I thought I had assembled an interesting group of likely locations to confuse readers but I couldn’t fool most respondents. Most got the answer right as a nightclub in the Bay Village. If you picked E, you joined that group.
Question 7: The percent of Boston built on land created by humans is:
I figured that most folks would underestimate the answer but, again, my expert audience fooled me. Three quarters of the land underneath the city of Boston was made by human beings from 1630 to 1922. If you have questions on where and when, turn to “Gaining Ground,” the excellent and comprehensive book on the subject by Nancy Seasholes. The maps really rock.
Question 8: Isabella Stewart Gardner named her palace:
Okay, gotcha. The respondents who chose the correct answer were overwhelmed by those who selected the wrong one. Even though the current Isabella Stewart Gardner Museum is truly a “mojo dojo casa” house, it was not called Casa Bella. The original name for Mrs. Jack’s palace was Fenway Court.
Question 9: The ship that was docked next to Anthony’s Pier 4 restaurant was called:
Folks must have eaten at Pier 4 a lot because you chose the right answer: A, the SS Peter Stuyvesant.. BTW: That doesn’t mean the other answers had no significance. John Winthrop sailed on the Arbella, leading the fleet of Puritan immigrants to Boston. The destroyer USS Cassin Young keeps Old Ironsides company in East Boston. And Donald McKay designed the Clipper Ships that set speed records all over the world.
Question 10: The dome of the Massachusetts State House is topped by:
I’m always telling people to look up when they walk around Boston but, even if you do, it can be difficult to make out the shape atop the State House’s golden dome. It’s a pine cone, placed there to recognize the importance of the lumber industry to the economy of early Boston.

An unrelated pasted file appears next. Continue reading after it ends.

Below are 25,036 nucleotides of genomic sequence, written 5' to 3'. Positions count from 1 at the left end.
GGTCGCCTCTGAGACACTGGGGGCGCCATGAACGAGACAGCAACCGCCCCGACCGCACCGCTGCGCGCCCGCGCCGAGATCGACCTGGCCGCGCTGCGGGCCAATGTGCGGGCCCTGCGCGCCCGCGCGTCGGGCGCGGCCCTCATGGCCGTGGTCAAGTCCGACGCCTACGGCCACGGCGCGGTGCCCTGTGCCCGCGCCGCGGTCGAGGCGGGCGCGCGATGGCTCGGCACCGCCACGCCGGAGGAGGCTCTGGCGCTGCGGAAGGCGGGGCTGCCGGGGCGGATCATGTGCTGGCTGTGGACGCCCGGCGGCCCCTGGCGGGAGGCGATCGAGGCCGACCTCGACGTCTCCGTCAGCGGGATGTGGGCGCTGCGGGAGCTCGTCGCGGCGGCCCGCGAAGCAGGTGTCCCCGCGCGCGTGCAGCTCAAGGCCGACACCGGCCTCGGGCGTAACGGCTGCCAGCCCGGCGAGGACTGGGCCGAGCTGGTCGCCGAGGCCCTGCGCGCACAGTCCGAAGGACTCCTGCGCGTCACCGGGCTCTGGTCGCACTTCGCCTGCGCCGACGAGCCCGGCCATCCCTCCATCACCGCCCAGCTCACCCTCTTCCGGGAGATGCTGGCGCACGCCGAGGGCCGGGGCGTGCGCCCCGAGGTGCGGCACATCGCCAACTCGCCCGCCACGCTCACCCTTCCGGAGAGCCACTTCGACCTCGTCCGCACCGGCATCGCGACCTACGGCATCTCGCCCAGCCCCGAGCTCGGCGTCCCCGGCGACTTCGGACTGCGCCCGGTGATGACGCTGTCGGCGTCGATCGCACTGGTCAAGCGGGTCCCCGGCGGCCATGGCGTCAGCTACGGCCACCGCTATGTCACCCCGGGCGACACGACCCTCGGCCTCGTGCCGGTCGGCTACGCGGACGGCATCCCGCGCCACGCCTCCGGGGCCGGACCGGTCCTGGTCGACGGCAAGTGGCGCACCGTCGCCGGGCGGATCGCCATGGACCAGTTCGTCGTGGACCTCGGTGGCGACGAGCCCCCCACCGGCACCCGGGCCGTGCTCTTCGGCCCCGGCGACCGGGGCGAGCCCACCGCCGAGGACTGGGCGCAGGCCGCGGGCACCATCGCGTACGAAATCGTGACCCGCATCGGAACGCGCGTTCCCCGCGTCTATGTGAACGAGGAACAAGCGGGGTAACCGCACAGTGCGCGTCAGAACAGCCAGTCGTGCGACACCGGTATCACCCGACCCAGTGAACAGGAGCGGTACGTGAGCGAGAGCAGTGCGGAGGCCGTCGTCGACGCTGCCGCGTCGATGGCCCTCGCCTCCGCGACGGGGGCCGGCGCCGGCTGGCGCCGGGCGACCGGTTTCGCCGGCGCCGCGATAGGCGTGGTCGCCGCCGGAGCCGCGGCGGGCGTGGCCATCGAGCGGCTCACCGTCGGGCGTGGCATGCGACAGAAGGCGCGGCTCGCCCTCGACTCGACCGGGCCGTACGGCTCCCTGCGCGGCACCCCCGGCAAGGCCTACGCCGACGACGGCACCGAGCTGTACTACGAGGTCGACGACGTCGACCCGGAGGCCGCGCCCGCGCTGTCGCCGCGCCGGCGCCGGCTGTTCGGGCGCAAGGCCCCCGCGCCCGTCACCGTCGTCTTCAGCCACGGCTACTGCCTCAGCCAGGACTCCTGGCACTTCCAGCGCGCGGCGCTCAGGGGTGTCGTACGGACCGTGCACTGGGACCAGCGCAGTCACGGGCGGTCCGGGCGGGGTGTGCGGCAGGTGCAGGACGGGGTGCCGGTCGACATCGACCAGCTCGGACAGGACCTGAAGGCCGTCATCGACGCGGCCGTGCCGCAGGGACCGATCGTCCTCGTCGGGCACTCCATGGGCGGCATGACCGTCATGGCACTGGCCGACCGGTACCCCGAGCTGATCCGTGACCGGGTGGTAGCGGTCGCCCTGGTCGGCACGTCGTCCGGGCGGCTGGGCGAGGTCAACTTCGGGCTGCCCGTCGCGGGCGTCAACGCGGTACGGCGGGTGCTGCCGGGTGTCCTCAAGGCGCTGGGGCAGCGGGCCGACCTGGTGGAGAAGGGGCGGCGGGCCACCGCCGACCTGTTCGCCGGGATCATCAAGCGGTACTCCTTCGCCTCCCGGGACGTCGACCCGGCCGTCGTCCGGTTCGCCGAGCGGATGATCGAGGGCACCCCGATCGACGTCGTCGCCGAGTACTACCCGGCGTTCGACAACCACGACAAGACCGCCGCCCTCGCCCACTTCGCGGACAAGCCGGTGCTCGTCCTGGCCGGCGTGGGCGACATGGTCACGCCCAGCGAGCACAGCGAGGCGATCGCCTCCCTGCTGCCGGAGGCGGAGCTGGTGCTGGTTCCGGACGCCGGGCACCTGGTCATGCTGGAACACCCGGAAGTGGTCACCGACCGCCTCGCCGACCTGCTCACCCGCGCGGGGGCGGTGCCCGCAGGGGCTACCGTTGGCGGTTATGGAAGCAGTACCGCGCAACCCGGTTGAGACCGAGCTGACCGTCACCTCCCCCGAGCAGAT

Question 11: Ted Williams’ record 502-foot home run is marked at Fenway Park by:
Well, you all knocked this one out of the park. The red seat in right field won in a walk-off. Good job, Red Sox Nation. Now, if we only had that kind of hitting to look forward to in the 2024 season . . .
Question 12: King’s Chapel . . .
For a low, gray building next to a churchyard on Tremont Street, King’s Chapel has racked up a lot of distinctions.
I pulled them all together and tried to fool you with “All of the Above” and “None of the Above,” thinking some of the lesser-known selections would kick folks out. It did—for a few. The rest got it right: “All of the Above,” by a long shot.
Question 13: When Mayor John Collins created the Boston Coordinating Committee in 1960 to plan the New Boston, the group met:
Clearly, many Bostonians remember reading news stories about the impact of decisions made by The Vault, a group that met to plan the New Boston. I designed the other answers to seem more likely and they did garner their share of selections. At the end of the day, however, those news stories stuck in our collective memories and A locked up the most correct answers.
Question 14: The Prudential Center was the tallest building in Boston for:
While it seems unlikely that the Custom House Tower could hold the “tallest building” honors for 50 years but The Pru only had bragging rights for 11, those are the facts.
Of course, the Custom House didn’t have a competitor with edifice complex breathing down its neck and an architect’s orders to go even taller. The Hancock Tower still holds the title at 49 years and counting.
Question 15: Who made an historic etching of the Boston Massacre?
The answers included artists, an architect and two historical figures. To my astonishment, most got the right answer—Paul Revere. The artists came in second, although the other answers added up to about half that number. For a topic that’s not general knowledge, (you won’t see it in the Boston Globe) those numbers speak volumes about my expert readers.
Future Boston Knowlege Quizzes
I would love to preview the next quiz and tell you I’m going to make it more difficult but I’m not sure when I will do another. The software license expired and the price for renewing it took my breath away. In some cities you could rent an apartment for a month for that kind of money. (Not even close in Boston, though.) If I could find a sponsor to pay that bill, I would continue but, for now, quizzes have gone on hiatus.
That makes me sad. I hope it makes you sad, too. Because that means you enjoy taking the quizzes as much as I enjoy making them.
Other Boston Quizzes
And if you enjoyed this one but didn’t take any ot the others, here are links to them: